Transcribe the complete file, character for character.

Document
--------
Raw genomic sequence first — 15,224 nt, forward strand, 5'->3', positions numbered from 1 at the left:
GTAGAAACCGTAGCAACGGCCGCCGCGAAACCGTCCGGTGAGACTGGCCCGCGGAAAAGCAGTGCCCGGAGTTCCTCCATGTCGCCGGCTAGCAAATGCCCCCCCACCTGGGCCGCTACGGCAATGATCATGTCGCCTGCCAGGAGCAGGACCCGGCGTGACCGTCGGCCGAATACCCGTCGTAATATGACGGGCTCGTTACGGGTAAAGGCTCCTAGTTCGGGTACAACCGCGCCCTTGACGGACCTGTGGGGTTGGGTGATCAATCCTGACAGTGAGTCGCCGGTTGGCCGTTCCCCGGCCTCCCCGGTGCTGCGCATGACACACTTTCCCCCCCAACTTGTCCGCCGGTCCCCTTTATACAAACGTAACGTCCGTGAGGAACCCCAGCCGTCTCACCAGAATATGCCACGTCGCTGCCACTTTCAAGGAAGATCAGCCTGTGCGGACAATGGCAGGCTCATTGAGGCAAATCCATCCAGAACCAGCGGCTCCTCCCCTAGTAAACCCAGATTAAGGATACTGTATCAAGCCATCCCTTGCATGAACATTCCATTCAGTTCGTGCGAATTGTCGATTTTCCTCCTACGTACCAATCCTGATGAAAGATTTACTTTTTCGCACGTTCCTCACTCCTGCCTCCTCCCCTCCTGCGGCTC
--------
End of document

Raw genomic sequence first — 15,224 nt, forward strand, 5'->3', positions numbered from 1 at the left:
GTAGAAACCGTAGCAACGGCCGCCGCGAAACCGTCCGGTGAGACTGGCCCGCGGAAAAGCAGTGCCCGGAGTTCCTCCATGTCGCCGGCTAGCAAATGCCCCCCCACCTGGGCCGCTACGGCAATGATCATGTCGCCTGCCAGGAGCAGGACCCGGCGTGACCGTCGGCCGAATACCCGTCGTAATATGACGGGCTCGTTACGGGTAAAGGCTCCTAGTTCGGGTACAACCGCGCCCTTGACGGACCTGTGGGGTTGGGTGATCAATCCTGACAGTGAGTCGCCGGTTGGCCGTTCCCCGGCCTCCCCGGTGCTGCGCATGACACACTTTCCCCCCCAACTTGTCCGCCGGTCCCCTTTATACAAACGTAACGTCCGTGAGGAACCCCAGCCGTCTCACCAGAATATGCCACGTCGCTGCCACTTTCAAGGAAGATCAGCCTGTGCGGACAATGGCAGGCTCATTGAGGCAAATCCATCCAGAACCAGCGGCTCCTCCCCTAGTAAACCCAGATTAAGGATACTGTATCAAGCCATCCCTTGCATGAACATTCCATTCAGTTCGTGCGAATTGTCGATTTTCCTCCTACGTACCAATCCTGATGAAAGATTTACTTTTTCGCACGTTCCTCACTCCTGCCTCCTCCCCTCCTGCGGCTC